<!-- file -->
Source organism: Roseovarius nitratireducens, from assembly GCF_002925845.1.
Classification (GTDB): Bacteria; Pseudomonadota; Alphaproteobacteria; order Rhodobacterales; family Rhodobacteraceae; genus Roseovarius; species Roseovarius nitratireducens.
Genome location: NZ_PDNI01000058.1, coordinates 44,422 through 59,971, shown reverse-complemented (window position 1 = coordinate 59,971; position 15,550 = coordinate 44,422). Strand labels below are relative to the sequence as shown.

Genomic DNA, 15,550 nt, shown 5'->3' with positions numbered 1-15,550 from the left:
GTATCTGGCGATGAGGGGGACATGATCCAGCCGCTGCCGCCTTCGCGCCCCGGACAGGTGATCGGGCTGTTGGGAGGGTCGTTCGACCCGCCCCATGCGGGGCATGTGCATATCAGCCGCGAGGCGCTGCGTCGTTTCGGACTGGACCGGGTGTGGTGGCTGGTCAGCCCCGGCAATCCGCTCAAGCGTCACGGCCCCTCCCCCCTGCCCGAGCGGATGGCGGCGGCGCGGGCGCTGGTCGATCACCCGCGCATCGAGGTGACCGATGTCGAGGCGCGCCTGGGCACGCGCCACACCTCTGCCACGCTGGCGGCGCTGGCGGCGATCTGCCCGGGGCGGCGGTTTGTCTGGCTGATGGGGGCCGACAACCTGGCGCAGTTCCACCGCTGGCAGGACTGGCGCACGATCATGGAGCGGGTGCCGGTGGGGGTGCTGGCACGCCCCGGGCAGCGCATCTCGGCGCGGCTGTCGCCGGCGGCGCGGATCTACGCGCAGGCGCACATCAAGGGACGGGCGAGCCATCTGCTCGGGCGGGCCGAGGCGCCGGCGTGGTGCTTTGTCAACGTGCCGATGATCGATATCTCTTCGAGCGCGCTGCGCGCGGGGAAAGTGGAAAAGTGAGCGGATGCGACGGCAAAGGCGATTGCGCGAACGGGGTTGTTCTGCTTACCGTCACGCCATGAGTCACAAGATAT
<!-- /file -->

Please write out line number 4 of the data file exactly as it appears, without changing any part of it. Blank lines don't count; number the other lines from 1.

Genomic DNA, 15,550 nt, shown 5'->3' with positions numbered 1-15,550 from the left: